The little female calf is in good health and developing well. In accordance with the zoo’s alphabetical naming by year of birth system (all animals born in 2023 will be given names beginning with "X"), the zookeepers decided on the catchy name "Xankysha". Joy at Hellabrunn Zoo: The greater kudu calf is now strong enough to join the herd in the enclosure. She was previously too small to do this in the first few weeks after birth and had been lying in the stable where she was regularly visited by her mother. In the wild, kudu calves lie motionless in thick grass or undergrowth until they are strong enough to follow their mother and herd. During this time, mother and calf are only together for a few minutes each day when the young offspring is suckled.
"For the mum, Xankysha is her first born, so she was a bit restless and a little excited when the zookeepers came into the stable the next morning," says Carsten Zehrer, curator and head of zoology at Hellabrunn Zoo. “The calf weighed 14.2 kilos at birth and has developed very well. The mum is doing a great job looking after her little one and the other members of the herd also reacted positively to the offspring on their first stroll together in the enclosure.”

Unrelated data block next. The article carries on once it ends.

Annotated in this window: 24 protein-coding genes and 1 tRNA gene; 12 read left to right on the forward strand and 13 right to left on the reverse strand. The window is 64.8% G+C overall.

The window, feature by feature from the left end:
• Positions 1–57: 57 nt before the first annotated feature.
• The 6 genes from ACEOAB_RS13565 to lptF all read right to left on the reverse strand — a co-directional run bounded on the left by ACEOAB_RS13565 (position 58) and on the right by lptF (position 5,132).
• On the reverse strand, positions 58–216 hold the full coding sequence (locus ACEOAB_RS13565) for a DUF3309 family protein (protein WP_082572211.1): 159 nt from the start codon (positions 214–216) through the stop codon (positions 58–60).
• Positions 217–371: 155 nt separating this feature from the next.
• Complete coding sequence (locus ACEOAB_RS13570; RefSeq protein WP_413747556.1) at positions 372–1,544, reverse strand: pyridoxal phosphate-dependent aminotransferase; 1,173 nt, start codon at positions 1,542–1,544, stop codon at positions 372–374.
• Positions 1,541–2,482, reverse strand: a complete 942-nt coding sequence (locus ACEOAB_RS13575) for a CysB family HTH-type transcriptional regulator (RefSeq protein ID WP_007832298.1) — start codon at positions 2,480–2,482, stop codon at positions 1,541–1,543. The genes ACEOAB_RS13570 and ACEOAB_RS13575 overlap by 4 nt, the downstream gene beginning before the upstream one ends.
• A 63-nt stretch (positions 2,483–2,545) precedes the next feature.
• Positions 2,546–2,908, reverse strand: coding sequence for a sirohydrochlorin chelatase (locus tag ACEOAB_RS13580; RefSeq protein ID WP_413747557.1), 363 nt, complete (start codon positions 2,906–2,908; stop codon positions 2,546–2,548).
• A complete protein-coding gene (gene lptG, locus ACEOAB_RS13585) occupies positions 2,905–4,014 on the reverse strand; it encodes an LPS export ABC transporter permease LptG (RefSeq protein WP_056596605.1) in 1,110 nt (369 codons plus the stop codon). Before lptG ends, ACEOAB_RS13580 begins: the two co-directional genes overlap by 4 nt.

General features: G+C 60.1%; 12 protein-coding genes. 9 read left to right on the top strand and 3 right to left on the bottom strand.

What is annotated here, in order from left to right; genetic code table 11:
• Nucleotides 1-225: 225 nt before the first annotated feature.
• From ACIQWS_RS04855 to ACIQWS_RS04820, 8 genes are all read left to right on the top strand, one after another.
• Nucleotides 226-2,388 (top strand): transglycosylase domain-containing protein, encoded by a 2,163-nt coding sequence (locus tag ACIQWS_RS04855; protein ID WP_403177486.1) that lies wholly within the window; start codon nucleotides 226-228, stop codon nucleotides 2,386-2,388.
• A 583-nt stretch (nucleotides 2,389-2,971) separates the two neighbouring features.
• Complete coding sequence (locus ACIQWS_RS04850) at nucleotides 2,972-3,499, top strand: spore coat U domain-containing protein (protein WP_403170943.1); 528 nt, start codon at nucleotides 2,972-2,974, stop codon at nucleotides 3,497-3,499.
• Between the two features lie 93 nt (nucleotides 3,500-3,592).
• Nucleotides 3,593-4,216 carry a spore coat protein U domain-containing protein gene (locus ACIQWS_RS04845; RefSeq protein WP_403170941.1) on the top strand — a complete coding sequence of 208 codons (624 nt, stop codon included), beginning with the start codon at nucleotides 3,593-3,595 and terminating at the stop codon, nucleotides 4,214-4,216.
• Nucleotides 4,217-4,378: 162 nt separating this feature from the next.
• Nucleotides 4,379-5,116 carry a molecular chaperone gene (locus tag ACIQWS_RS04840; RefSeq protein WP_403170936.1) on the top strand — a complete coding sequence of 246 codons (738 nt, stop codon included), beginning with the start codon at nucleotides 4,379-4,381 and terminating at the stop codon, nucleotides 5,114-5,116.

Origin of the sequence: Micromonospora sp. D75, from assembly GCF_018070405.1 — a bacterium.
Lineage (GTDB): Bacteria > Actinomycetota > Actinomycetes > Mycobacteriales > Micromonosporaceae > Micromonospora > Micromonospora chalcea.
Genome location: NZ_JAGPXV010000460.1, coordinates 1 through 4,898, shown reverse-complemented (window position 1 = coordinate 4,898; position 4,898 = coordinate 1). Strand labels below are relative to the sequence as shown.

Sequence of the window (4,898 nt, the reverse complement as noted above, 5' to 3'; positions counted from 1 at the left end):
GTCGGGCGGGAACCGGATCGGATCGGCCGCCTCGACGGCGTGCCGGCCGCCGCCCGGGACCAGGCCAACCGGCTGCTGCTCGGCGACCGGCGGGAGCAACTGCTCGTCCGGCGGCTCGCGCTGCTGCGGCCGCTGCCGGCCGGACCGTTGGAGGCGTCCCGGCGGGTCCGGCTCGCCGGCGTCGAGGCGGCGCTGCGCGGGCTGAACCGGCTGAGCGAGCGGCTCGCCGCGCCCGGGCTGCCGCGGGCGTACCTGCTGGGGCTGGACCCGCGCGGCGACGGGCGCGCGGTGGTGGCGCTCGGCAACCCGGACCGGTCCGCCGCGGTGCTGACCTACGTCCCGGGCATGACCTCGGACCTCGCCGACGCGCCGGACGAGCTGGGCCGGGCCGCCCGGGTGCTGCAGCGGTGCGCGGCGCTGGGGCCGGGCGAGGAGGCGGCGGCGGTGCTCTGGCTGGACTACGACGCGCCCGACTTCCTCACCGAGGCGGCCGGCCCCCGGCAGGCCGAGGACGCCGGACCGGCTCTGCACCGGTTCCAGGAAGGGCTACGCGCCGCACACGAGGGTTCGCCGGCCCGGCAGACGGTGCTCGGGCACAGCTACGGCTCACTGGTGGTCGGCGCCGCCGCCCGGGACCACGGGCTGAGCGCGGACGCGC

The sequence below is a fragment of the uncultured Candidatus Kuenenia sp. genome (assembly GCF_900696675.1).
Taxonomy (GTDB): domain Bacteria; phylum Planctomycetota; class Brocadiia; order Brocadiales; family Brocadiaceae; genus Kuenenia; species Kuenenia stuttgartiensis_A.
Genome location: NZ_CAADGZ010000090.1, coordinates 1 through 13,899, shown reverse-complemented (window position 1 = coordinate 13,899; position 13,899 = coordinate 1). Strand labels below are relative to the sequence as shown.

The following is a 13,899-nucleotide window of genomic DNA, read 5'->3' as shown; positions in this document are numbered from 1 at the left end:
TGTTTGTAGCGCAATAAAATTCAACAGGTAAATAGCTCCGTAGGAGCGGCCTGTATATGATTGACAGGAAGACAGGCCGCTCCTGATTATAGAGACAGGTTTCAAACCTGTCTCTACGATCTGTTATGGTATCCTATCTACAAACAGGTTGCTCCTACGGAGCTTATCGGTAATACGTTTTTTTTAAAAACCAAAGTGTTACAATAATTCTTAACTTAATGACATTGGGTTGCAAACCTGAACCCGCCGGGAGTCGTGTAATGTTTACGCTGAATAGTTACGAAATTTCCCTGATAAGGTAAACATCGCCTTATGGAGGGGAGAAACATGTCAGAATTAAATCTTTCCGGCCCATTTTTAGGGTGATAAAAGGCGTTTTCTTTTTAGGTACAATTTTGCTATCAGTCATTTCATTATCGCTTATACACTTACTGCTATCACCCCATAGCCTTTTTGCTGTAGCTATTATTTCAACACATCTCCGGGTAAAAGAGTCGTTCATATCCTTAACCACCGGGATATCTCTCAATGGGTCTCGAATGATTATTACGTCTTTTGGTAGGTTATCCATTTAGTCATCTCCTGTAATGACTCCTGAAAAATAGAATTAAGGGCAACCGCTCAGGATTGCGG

Zoo director Rasem Baban adds: "We are delighted to receive this wonderful news about the healthy African antelope species calf. We have been observing the Kudu offspring very closely over the past few weeks with the help of our colleagues from animal care and the veterinary team. The greater kudu is not endangered in its homeland - nevertheless, they are great ambassadors for urgently needed nature and species conservation on the savannahs of Central, East and South Africa."
Greater kudus are among the largest antelopes on Earth and certainly one of the most beautiful. Their coats are decorated with white vertical stripes along their torso. Other distinguishing features include a white chevron which runs between the eyes and large, round ears. Adult males have corkscrew horns that can reach a length of over one metre. The horns begin to grow between the ages of 6-12 months at a rate of a half a twist a year until the age of six when they reach two and a half twists and are fully grown. The bulls also have a luxuriant beard and neck mane. The large antelopes are fast runners and can leap over obstacles up to three metres high.
In their native homeland in eastern and southern Africa, the greater kudus’ natural habitat is sparely wooded savannahs. At Hellabrunn Zoo, the antelopes live in a spacious outdoor enclosure, which they share with the Hartmann's mountain zebra, the common eland and three female ostriches.
Importance for humans
Greater kudus are hunted for meat and kept on game farms or cattle ranches. Here, they do not compete with other livestock for food as they have a different diet, but instead complement them. Unlike cattle and sheep, kudus are not grazers.